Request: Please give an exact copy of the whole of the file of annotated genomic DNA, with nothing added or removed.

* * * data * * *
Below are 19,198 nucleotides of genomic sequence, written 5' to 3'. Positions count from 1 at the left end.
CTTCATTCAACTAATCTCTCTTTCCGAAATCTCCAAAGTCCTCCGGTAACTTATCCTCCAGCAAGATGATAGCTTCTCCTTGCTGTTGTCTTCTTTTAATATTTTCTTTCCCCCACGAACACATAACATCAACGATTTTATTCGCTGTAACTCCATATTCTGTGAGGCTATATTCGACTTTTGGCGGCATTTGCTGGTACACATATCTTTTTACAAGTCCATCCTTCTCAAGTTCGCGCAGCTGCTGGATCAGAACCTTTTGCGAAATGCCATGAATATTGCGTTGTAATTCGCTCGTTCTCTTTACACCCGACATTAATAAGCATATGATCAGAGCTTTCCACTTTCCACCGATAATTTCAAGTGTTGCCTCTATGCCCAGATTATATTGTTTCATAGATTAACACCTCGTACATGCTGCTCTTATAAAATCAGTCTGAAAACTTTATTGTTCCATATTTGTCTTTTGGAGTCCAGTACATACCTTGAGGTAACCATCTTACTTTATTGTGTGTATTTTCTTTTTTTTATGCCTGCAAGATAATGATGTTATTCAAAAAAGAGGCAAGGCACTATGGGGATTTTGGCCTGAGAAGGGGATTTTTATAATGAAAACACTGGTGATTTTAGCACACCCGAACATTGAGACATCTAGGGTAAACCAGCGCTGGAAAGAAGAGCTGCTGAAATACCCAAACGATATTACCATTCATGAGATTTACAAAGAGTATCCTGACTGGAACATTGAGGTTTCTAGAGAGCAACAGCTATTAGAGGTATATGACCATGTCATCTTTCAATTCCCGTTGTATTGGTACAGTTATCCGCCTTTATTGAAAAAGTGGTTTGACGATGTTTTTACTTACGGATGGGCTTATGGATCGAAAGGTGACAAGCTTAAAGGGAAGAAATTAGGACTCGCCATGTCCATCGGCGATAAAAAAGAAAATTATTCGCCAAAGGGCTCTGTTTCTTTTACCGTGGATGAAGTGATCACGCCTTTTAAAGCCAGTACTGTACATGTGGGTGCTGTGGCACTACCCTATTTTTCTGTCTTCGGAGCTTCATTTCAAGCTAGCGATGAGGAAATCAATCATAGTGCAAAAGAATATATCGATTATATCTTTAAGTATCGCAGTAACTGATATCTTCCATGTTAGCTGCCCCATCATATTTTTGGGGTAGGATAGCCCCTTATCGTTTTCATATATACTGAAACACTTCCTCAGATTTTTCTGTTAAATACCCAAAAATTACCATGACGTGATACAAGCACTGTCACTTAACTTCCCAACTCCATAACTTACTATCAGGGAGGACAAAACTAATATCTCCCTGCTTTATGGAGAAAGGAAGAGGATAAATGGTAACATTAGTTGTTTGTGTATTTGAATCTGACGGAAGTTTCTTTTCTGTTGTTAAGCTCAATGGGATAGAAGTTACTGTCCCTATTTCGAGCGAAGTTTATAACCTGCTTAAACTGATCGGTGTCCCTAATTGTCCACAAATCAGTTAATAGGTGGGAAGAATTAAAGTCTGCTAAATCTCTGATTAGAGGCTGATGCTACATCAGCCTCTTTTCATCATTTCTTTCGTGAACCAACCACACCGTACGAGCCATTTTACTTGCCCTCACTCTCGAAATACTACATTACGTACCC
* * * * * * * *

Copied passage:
Below are 19,198 nucleotides of genomic sequence, written 5' to 3'. Positions count from 1 at the left end.
CTTCATTCAACTAATCTCTCTTTCCGAAATCTCCAAAGTCCTCCGGTAACTTATCCTCCAGCAAGATGATAGCTTCTCCTTGCTGTTGTCTTCTTTTAATATTTTCTTTCCCCCACGAACACATAACATCAACGATTTTATTCGCTGTAACTCCATATTCTGTGAGGCTATATTCGACTTTTGGCGGCATTTGCTGGTACACATATCTTTTTACAAGTCCATCCTTCTCAAGTTCGCGCAGCTGCTGGATCAGAACCTTTTGCGAAATGCCATGAATATTGCGTTGTAATTCGCTCGTTCTCTTTACACCCGACATTAATAAGCATATGATCAGAGCTTTCCACTTTCCACCGATAATTTCAAGTGTTGCCTCTATGCCCAGATTATATTGTTTCATAGATTAACACCTCGTACATGCTGCTCTTATAAAATCAGTCTGAAAACTTTATTGTTCCATATTTGTCTTTTGGAGTCCAGTACATACCTTGAGGTAACCATCTTACTTTATTGTGTGTATTTTCTTTTTTTTATGCCTGCAAGATAATGATGTTATTCAAAAAAGAGGCAAGGCACTATGGGGATTTTGGCCTGAGAAGGGGATTTTTATAATGAAAACACTGGTGATTTTAGCACACCCGAACATTGAGACATCTAGGGTAAACCAGCGCTGGAAAGAAGAGCTGCTGAAATACCCAAACGATATTACCATTCATGAGATTTACAAAGAGTATCCTGACTGGAACATTGAGGTTTCTAGAGAGCAACAGCTATTAGAGGTATATGACCATGTCATCTTTCAATTCCCGTTGTATTGGTACAGTTATCCGCCTTTATTGAAAAAGTGGTTTGACGATGTTTTTACTTACGGATGGGCTTATGGATCGAAAGGTGACAAGCTTAAAGGGAAGAAATTAGGACTCGCCATGTCCATCGGCGATAAAAAAGAAAATTATTCGCCAAAGGGCTCTGTTTCTTTTACCGTGGATGAAGTGATCACGCCTTTTAAAGCCAGTACTGTACATGTGGGTGCTGTGGCACTACCCTATTTTTCTGTCTTCGGAGCTTCATTTCAAGCTAGCGATGAGGAAATCAATCATAGTGCAAAAGAATATATCGATTATATCTTTAAGTATCGCAGTAACTGATATCTTCCATGTTAGCTGCCCCATCATATTTTTGGGGTAGGATAGCCCCTTATCGTTTTCATATATACTGAAACACTTCCTCAGATTTTTCTGTTAAATACCCAAAAATTACCATGACGTGATACAAGCACTGTCACTTAACTTCCCAACTCCATAACTTACTATCAGGGAGGACAAAACTAATATCTCCCTGCTTTATGGAGAAAGGAAGAGGATAAATGGTAACATTAGTTGTTTGTGTATTTGAATCTGACGGAAGTTTCTTTTCTGTTGTTAAGCTCAATGGGATAGAAGTTACTGTCCCTATTTCGAGCGAAGTTTATAACCTGCTTAAACTGATCGGTGTCCCTAATTGTCCACAAATCAGTTAATAGGTGGGAAGAATTAAAGTCTGCTAAATCTCTGATTAGAGGCTGATGCTACATCAGCCTCTTTTCATCATTTCTTTCGTGAACCAACCACACCGTACGAGCCATTTTACTTGCCCTCACTCTCGAAATACTACATTACGTACCC